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Sept. 21, 2012: We've scoured the Web to find the best and most compelling animal stories, videos and photos. And it's all right here.
When Brandi, a 7-year-old Beagle, got away from her owner on a walk last week, she headed for the Burlington-Bristol Bridge, which connects her home state of New Jersey with neighboring Pennsylvania. A police officer and a group of kids attempted to help her, but Brandi got scared and jumped over the side of the 70-foot suspension bridge. The officer was shocked when he looked down. "She was swimming and made it to the shoreline," he said. The Beagle fought the current and arrived on the New Jersey side of the Delaware River. A vet confirmed the next day that dog only suffered a few bruises. “There’s nothing to be said other than it’s a miracle,” the dog’s owner, Alexis Lorenz, told WPIX in New York. — Read it at the LA Times
A group of travelers on a safari in Kenya spent some quality time with an animal they dubbed “Breetah the Cheetah.” The big cat leaped up on their parked vehicle, where she spent 45 minutes sitting eye-to-eye with the tourists. “I’m not sure that I was breathing and my knees were buckling,” said Cate Girskis. “She was stunning.” The tour guide told the group not to move or talk, and it turned out that the cheetah just wanted to use the vehicle as a perch to look for prey. Finally, when the guide started the engine, Breetah hopped off, ending their close encounter. “It was elation and relief” when she left, Girskis said. — Watch it at CNN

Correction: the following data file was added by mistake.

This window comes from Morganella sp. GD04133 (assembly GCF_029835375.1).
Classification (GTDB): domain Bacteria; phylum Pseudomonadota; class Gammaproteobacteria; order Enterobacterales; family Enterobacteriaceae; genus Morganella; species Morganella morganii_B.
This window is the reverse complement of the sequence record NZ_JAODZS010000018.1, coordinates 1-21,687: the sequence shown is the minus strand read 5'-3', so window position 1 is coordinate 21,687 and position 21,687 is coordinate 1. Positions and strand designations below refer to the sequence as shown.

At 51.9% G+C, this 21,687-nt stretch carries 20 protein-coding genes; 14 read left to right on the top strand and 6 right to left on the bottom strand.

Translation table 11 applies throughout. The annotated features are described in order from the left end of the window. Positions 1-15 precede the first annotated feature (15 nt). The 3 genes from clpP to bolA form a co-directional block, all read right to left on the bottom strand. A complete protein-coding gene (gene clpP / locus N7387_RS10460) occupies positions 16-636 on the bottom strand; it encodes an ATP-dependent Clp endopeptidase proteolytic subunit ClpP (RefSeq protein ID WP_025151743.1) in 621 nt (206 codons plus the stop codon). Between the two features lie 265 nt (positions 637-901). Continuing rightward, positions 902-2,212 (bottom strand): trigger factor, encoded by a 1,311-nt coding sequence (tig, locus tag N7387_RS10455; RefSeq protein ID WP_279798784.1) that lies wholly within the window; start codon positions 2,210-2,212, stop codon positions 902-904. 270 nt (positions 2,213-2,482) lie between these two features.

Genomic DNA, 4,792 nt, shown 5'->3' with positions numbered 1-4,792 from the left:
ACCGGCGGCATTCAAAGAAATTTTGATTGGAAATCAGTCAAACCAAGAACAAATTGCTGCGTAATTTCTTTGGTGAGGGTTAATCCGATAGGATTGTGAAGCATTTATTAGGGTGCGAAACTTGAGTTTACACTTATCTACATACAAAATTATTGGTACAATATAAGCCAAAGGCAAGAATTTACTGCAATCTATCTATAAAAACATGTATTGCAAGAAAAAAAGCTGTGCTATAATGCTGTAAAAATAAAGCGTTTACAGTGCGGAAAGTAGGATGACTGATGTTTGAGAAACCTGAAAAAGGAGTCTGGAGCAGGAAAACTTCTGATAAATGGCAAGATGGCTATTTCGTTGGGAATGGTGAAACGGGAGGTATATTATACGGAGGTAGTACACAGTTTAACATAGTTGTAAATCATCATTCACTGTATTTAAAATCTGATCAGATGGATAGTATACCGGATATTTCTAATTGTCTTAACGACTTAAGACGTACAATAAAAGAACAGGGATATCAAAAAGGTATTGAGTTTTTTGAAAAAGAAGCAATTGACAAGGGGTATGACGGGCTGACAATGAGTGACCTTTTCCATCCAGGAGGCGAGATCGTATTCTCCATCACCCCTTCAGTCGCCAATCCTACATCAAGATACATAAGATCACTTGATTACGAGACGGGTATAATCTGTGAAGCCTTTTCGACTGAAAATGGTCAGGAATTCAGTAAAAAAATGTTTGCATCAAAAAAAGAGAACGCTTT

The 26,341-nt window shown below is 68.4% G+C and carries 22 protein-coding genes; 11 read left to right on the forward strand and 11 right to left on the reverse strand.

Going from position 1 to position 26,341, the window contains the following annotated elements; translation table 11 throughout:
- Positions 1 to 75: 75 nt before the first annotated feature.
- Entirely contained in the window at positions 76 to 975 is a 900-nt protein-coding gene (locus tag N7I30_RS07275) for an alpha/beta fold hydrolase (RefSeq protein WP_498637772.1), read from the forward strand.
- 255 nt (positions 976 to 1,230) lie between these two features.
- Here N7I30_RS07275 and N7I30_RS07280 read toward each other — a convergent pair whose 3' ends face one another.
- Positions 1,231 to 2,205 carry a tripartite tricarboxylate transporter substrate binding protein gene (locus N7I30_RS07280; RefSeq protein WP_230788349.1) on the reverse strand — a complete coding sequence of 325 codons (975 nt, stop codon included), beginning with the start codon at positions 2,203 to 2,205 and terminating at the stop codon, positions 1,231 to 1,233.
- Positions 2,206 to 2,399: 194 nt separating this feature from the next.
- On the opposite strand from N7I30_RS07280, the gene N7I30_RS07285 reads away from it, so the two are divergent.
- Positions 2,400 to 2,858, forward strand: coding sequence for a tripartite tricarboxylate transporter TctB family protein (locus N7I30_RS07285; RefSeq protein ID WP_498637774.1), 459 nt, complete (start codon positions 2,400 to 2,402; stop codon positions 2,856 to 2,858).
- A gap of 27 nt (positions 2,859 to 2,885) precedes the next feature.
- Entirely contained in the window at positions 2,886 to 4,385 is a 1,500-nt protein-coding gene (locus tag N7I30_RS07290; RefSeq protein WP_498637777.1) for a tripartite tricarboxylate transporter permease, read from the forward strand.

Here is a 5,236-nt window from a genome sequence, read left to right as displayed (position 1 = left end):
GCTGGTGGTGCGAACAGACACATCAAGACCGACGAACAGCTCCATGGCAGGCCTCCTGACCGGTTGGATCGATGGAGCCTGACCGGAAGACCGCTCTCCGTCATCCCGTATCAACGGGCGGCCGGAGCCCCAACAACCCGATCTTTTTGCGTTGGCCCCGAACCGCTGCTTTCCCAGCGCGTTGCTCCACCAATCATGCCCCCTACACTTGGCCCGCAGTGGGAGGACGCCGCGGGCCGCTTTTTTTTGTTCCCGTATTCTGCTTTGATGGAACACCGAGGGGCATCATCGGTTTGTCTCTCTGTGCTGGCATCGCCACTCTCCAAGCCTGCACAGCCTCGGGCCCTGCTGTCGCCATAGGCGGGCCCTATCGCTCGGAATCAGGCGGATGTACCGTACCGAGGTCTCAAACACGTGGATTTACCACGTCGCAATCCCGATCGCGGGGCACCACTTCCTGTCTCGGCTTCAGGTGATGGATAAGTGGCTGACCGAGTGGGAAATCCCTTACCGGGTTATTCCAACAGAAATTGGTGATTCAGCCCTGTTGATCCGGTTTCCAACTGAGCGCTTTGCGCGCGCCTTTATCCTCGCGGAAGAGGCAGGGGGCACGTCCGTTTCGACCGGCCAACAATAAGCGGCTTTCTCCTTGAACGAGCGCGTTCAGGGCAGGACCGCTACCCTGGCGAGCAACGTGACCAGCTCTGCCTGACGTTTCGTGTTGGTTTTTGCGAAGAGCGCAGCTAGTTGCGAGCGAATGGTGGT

Officials are seeing an increase in cases of animals with rabies, including skunks, bats and even beavers — and it comes as supplies of the rabies vaccine used to treat humans are down. Jesse Blanton, an epidemiologist with the Centers for Disease Control and Prevention, estimates that the number of confirmed cases will be on the high end of the 6,000 to 7,000 typically seen in a year in the U.S. “We’ve had essentially a lack of a winter, a very warm summer and reports of animal rabies are up,” he said. Two manufacturers of the vaccine are reporting limited supplies, and neither could estimate when more would be available. — Read it at NBC News
Researchers have identified the gene that determines whether a tabby cat has stripes or blotches and it depends on whether that particular gene is turned on or off. A new study published in the journal Science notes that cats with narrow stripes, or the “mackerel” pattern, have a working copy of the gene. In those cats whose coats have the blotchy or “classic” pattern, a mutation has turned the gene off. Greg Barsh, one of the authors who works at both Stanford University and the HudsonAlpha Institute of Biotechnology, said that pattern is called “classic” because “cat lovers really like the blotched pattern.” — Read it at AP via the Washington Post
Baton Rouge, La., resident Freddie Hollier thought there must be some mistake when he got a call from a shelter in Illinois saying that they had his missing dog, T'Chen. The dog wandered away when Hurricane Isaac hit the Gulf Coast area three weeks ago. An Army Corps worker from Illinois found her, but couldn’t find a Louisiana shelter to bring her to, so he brought her to an Illinois shelter when he went home. A group called Lost Pets of Baton Rouge helped the two reconnect, and Pilots N Paws will bring T’Chen back home next week. — Read it at Louisiana’s WAFB
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